Single Source of Trap
My truth is better than yours
As companies found themselves drowning in data lakes, they become confused on which data to use. At first, volume brings joy. Then, gradually, you find conflicting data here and there. Enough is enough, the management said. We need to make sure we only have one version of the data. The correct one. The single source of truth.
Good luck with that.
I will put this blatantly: there is no such thing as a single source of truth. It is just a mirage; a naïve solution to the recurring data consistency problems. I will elaborate the practical reasons, but the underlying cause is philosophical: the truth is subjective.
In data analytics, the subjectivity arises when we need to define things. Let’s take a simple example. We have 100 unique emails, but only 80 unique phone numbers associated with the emails. Some phone numbers have more than one emails, or even none, and vice versa.
How many users do we truthfully have? Depends on how you define a user, are we counting unique emails or phone numbers as “users”. Another recent case, take the bot issues in Twitter. What is the percentage of bots in Twitter? Well, depends on how would you flag accounts as bots. You can state a reasonable proportion and find a definition that yields that number.
In practice, the subjectivity characteristic manifests into three problems:
One-size-fits-all means a size exactly fits no one
The main proposition of data analytics is context-based insight. The more related it is to the business concern, the better. Meanwhile, a single source often leads to a decision to an agreement on one definition for everyone. Or worse, a forced assumption with the least conflict. Instead of getting answers, you’ll end up with more questions.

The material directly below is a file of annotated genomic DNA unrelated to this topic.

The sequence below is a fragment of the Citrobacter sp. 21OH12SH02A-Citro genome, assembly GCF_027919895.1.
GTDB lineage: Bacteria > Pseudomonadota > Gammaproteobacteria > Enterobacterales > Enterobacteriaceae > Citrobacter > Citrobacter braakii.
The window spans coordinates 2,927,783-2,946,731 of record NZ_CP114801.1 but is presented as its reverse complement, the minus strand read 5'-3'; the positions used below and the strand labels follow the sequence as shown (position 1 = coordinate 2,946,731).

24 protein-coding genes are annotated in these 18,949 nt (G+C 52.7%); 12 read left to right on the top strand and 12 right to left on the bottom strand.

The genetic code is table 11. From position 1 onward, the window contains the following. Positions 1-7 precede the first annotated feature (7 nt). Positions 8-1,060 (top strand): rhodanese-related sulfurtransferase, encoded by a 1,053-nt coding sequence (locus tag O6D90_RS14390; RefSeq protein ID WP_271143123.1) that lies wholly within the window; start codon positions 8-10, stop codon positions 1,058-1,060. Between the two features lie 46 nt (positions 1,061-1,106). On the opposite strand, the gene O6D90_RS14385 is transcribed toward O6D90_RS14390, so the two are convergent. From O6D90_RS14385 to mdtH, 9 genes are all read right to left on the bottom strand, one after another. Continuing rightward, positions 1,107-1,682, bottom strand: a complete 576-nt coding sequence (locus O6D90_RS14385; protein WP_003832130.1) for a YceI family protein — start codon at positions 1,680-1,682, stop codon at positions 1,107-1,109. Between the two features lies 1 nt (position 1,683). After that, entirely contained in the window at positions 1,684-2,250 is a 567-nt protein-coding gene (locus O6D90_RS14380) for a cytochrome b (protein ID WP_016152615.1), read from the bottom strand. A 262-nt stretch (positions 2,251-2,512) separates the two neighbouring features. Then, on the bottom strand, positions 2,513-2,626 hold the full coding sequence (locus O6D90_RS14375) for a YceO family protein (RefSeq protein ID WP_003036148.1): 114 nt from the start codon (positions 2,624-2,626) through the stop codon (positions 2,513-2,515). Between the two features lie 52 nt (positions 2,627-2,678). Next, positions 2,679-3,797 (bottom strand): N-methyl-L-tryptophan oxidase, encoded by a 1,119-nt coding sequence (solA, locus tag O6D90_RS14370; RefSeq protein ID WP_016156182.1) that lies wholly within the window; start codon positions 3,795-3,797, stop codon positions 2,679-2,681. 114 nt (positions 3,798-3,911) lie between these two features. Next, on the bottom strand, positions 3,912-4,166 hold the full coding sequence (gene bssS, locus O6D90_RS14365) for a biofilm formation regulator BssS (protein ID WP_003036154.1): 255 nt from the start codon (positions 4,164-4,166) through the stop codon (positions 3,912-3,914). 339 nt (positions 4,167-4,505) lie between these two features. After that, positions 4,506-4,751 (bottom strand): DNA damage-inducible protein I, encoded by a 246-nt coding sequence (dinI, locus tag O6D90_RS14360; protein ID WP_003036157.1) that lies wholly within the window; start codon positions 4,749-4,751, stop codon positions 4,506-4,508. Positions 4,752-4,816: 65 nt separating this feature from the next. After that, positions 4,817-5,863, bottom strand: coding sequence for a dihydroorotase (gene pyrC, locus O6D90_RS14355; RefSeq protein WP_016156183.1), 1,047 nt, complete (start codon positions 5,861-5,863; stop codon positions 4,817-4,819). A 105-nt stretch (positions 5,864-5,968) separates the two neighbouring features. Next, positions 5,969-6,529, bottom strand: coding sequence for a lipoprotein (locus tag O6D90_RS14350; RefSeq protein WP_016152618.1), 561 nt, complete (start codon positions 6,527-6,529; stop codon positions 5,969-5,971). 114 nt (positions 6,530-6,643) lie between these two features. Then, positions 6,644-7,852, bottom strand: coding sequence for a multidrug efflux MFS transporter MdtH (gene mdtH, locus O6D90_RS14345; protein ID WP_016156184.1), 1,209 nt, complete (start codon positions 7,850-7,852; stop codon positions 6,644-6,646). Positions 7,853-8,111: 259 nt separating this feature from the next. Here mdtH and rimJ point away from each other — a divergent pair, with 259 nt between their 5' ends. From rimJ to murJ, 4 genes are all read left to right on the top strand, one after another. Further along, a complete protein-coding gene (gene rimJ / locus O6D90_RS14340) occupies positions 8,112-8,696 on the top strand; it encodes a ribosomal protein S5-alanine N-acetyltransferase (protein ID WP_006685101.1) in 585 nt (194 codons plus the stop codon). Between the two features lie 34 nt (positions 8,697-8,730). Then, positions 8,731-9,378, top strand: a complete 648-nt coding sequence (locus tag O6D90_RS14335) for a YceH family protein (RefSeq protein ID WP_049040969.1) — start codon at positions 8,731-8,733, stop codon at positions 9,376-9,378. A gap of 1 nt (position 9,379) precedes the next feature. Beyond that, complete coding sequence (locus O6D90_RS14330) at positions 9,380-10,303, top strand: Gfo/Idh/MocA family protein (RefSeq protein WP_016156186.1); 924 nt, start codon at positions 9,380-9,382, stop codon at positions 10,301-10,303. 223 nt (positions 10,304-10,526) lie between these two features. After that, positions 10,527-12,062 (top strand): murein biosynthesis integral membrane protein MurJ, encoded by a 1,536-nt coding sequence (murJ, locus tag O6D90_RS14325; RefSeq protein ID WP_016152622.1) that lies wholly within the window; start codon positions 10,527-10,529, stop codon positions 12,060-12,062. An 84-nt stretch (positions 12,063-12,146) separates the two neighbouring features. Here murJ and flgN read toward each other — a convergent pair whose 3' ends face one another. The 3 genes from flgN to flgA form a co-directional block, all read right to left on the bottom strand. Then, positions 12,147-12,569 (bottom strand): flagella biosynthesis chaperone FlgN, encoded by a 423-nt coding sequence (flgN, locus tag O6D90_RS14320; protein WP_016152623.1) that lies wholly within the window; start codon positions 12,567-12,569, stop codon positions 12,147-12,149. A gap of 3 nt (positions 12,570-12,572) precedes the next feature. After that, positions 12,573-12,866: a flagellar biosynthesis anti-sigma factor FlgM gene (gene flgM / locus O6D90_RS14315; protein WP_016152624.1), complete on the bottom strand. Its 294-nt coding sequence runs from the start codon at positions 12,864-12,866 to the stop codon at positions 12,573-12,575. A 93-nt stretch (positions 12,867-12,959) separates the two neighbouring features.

Malicious segregation of concern
Having a single source of truth requires dedicated maintainers, often the unwitting data engineers. People are assigned solely to maintain the single source of truth. The job description orients around keeping everything up and running, improving the performance if they can. However, they know scarcely, if any, about the business purpose. In the end, work hours will be spent on unfruitful debates between the engineers and analysts.
People will invent back doors
Agility is a prerequisite for data analytics, because no one knows exactly what they want at the beginning. Sadly, many companies exclaim agility as one of their core values, yet bureaucracy persists.
A single door for all data looks great on paper in terms of security. In practice, though, it will turn into a bottleneck. Different levels of confidentiality blended into a single bucket, creating the worst security scenario for all the data. Do I really to fill all these papers and get all these approvals? Before long, analysts will invent their own way to get the data anyway, rendering the whole purpose of the single source of truth useless.
What is better then?
To be frank, I’m not sure. All I know, based on my experience, requiring everyone to take data only from a single source creates more problems than benefits. So don’t do that. My suggestion is to avoid technical-oriented data structure and strive for business-oriented segregation of concern. Organize data in terms of business context, like datamarts. If multiple business lines have the same definition, they’ll converge to using the same source. Everyone hates arguing over data consistency anyway. Simplification will emerge naturally after a period of time.
Remember that agility goes hand-in-hand with unpredictability. When there’s conflicting data, let debate occurs between analysts on which definition is more suitable for the scenario. If there are two definitions with different assumptions, check the assumptions. Both definitions can still be correct. Keep in mind, the truth is subjective.
I would rather be vaguely right than precisely wrong.
- John Maynard Keynes